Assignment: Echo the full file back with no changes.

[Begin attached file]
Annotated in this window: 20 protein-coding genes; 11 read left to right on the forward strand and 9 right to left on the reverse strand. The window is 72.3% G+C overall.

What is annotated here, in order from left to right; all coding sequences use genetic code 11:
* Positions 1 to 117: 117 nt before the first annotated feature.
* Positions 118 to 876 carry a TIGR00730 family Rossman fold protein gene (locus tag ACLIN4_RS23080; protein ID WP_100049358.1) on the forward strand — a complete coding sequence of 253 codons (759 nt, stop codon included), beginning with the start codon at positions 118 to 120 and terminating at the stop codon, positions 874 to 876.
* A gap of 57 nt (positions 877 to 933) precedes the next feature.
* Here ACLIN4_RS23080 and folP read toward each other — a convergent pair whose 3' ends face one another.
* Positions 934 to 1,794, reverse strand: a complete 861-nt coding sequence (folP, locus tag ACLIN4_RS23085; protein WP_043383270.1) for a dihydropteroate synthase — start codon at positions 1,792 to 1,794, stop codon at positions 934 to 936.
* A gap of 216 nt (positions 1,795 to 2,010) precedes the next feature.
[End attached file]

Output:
Annotated in this window: 20 protein-coding genes; 11 read left to right on the forward strand and 9 right to left on the reverse strand. The window is 72.3% G+C overall.

What is annotated here, in order from left to right; all coding sequences use genetic code 11:
* Positions 1 to 117: 117 nt before the first annotated feature.
* Positions 118 to 876 carry a TIGR00730 family Rossman fold protein gene (locus tag ACLIN4_RS23080; protein ID WP_100049358.1) on the forward strand — a complete coding sequence of 253 codons (759 nt, stop codon included), beginning with the start codon at positions 118 to 120 and terminating at the stop codon, positions 874 to 876.
* A gap of 57 nt (positions 877 to 933) precedes the next feature.
* Here ACLIN4_RS23080 and folP read toward each other — a convergent pair whose 3' ends face one another.
* Positions 934 to 1,794, reverse strand: a complete 861-nt coding sequence (folP, locus tag ACLIN4_RS23085; protein WP_043383270.1) for a dihydropteroate synthase — start codon at positions 1,792 to 1,794, stop codon at positions 934 to 936.
* A gap of 216 nt (positions 1,795 to 2,010) precedes the next feature.